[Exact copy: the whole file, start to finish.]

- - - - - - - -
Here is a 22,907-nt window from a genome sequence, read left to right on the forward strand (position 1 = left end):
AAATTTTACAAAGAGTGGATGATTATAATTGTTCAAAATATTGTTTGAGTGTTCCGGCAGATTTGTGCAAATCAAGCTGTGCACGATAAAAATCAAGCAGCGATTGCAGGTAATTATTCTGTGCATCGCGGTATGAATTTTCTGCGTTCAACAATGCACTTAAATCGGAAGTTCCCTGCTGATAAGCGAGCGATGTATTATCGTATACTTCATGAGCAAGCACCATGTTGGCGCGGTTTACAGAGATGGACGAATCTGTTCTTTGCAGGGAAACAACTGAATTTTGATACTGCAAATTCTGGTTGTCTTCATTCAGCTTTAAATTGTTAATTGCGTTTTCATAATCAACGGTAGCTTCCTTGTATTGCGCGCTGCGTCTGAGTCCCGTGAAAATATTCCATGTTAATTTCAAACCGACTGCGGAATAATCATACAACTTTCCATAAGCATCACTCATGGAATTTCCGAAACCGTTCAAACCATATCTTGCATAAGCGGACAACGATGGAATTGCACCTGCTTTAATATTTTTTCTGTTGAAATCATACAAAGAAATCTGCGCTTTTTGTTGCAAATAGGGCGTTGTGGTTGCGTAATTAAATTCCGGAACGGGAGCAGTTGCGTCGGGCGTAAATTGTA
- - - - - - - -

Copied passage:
Here is a 22,907-nt window from a genome sequence, read left to right on the forward strand (position 1 = left end):
AAATTTTACAAAGAGTGGATGATTATAATTGTTCAAAATATTGTTTGAGTGTTCCGGCAGATTTGTGCAAATCAAGCTGTGCACGATAAAAATCAAGCAGCGATTGCAGGTAATTATTCTGTGCATCGCGGTATGAATTTTCTGCGTTCAACAATGCACTTAAATCGGAAGTTCCCTGCTGATAAGCGAGCGATGTATTATCGTATACTTCATGAGCAAGCACCATGTTGGCGCGGTTTACAGAGATGGACGAATCTGTTCTTTGCAGGGAAACAACTGAATTTTGATACTGCAAATTCTGGTTGTCTTCATTCAGCTTTAAATTGTTAATTGCGTTTTCATAATCAACGGTAGCTTCCTTGTATTGCGCGCTGCGTCTGAGTCCCGTGAAAATATTCCATGTTAATTTCAAACCGACTGCGGAATAATCATACAACTTTCCATAAGCATCACTCATGGAATTTCCGAAACCGTTCAAACCATATCTTGCATAAGCGGACAACGATGGAATTGCACCTGCTTTAATATTTTTTCTGTTGAAATCATACAAAGAAATCTGCGCTTTTTGTTGCAAATAGGGCGTTGTGGTTGCGTAATTAAATTCCGGAACGGGAGCAGTTGCGTCGGGCGTAAATTGTA